So on the day we walked into the festival as it’s on our doorstep, and were met by confused security, not expecting performers to be turning up on foot and eventually found our way to the RockSound stage. We were introduced to the stage manager and sound team and turned out we knew eachother from a gig the weekend before! Happy days. So they knew exactly what we needed and got us set up pretty smoothly, right up until Mew’s new bass stopped working. We tried everything, leads, wireless, amp and couldn’t find the problem. Our soundcheck ended up delayed by around an hour and by the time we got it sorted there was less than an hour until our stage time. The guys at the Fireball bar helped calm the nerves with a few free drinks but with no idea whether the bass was going to behave when we walked back onto the stage we were all pretty terrified. By the time 12:45 rolled around the tent was packed, it was amazing, and as soon as we heard that bass working, the feeling of relief pretty much killed off any fear. This was without a doubt, the best day we’ve ever had. You all went crazy, and we met all our heroes back stage, Fireball gave us more drinks and we watched Goldfinger from the side of the stage. Brilliant.

So after Slamdunk we continued as normal, playing shows week after week right up until the next big ska punk shindig. Level Up Fest. Now the mastermind behind LUP Fest, Paul Smith has been putting us on in London since we started, our first gig was for him and to be asked to open up was a real sign of the faith he’s had in us for the whole time. Arriving for our afternoon set nice and early, we were greeted by some old friends, the Filthy Militia and Last Edition guys. It had been a while and with everyone on the bill at some point over the weekend it was great catching up. If you like ska punk, go to this festival next year, it’s going to get big, trust us.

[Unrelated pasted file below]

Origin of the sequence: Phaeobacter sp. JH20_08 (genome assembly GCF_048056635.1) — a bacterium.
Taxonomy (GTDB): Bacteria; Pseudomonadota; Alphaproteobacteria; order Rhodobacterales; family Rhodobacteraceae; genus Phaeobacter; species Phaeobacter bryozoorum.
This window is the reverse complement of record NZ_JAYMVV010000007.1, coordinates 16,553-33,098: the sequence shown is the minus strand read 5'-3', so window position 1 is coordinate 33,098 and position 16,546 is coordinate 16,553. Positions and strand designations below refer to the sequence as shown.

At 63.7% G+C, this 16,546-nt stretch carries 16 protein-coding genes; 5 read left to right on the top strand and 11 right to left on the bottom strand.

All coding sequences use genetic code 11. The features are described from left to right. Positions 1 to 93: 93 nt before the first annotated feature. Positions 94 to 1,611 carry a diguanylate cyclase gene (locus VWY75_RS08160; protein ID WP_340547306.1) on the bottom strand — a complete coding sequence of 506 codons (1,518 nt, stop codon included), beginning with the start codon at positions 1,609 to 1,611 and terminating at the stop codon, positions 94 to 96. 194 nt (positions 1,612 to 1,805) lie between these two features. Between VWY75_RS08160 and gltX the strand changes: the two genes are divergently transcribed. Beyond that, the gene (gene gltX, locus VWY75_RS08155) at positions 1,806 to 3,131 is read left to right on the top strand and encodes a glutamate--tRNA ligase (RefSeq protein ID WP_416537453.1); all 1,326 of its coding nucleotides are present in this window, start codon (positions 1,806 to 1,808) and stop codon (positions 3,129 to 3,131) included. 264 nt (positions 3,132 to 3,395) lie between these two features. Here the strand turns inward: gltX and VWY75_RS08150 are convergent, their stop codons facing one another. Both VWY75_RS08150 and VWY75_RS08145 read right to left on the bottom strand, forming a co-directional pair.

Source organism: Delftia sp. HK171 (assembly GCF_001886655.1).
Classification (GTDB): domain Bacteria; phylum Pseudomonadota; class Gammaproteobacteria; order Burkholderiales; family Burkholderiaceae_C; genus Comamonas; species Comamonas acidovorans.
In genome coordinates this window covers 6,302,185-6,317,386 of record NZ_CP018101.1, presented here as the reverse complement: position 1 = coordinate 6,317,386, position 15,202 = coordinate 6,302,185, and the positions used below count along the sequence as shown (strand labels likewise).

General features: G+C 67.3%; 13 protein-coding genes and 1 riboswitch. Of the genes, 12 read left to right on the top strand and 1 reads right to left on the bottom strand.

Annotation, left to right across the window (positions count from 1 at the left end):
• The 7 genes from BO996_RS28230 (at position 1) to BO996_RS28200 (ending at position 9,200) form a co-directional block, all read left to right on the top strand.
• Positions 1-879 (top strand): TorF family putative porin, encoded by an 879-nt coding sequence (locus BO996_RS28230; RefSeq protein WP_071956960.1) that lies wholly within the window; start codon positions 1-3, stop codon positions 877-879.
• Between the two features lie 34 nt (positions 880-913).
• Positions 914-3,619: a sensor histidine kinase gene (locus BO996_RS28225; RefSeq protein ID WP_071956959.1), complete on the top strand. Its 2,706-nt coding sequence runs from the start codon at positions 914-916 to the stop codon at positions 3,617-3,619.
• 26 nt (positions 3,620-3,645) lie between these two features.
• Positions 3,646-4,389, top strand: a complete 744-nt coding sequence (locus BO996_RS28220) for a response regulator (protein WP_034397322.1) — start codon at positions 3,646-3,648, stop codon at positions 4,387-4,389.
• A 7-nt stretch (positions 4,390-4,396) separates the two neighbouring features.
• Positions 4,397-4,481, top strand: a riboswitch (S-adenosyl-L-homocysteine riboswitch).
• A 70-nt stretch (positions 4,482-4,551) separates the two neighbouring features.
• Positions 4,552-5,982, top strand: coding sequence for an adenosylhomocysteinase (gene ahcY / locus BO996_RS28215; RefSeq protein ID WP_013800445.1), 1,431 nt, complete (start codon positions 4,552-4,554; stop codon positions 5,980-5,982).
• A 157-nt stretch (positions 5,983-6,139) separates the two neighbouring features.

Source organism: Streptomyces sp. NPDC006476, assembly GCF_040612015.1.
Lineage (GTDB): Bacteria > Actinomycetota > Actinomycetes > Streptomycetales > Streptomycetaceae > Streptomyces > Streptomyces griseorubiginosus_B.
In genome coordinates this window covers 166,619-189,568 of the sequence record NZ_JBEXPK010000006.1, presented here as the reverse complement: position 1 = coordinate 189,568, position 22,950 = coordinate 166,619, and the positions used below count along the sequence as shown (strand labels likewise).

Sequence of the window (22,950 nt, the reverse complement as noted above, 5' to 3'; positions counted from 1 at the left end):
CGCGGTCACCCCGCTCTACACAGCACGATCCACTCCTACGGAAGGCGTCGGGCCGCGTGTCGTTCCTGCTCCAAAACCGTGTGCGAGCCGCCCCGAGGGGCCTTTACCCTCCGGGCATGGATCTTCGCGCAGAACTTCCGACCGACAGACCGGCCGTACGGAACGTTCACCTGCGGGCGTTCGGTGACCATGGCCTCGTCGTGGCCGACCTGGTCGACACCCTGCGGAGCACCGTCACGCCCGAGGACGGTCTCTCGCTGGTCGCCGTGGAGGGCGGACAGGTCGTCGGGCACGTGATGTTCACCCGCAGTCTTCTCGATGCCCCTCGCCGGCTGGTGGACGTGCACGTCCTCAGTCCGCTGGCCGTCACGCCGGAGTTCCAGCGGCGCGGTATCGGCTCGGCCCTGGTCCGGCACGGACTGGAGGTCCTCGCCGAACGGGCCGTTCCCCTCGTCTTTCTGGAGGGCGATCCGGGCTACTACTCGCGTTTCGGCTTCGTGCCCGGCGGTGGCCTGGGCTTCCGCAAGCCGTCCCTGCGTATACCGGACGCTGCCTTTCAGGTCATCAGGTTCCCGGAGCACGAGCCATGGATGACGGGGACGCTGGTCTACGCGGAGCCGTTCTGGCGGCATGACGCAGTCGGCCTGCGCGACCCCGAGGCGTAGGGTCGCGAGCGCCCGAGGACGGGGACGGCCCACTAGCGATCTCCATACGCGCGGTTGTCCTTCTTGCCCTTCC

Another festival to look out for is the brilliant Punk Rock Holiday in Slovenia. I had been in 2017 and when Mew and I found out Mad Caddies and Bad Religion were playing, it was an easy decision to make. It’s the kind of festival where there are no egos, no bullshit and great bands all day long. We ended up chatting with Chuck of Mad Caddies for a good hour on the beach before the show later that day, and that was after an impromptu acoustic show the night before at the merch stand. It’s just that kind of place where everything is cool. Definitely check it out. I won’t go into much more detail as this post is long enough!

At the time of writing this, we’ve just got back into gigging after our holidays, and performed at Croxfest in Hertfordshire to an incredible crowd. These small local festivals really do go all out, It might only usually be one or two stages but we’ve played a couple where the stages and sound team were on par with what we had at Slamdunk. We’re now two days way from Last Editions ten year birthday gig and after Croxfest, cannot wait to get back on a stage again!

For a first post I know this is pretty long, but future posts won’t be spanning a good eight month period so won’t be quite so long. If you’ve made it all this way, I congratulate you! Gold star!

See you at a show in October! Don’t forget to grab a ticket!

Charlie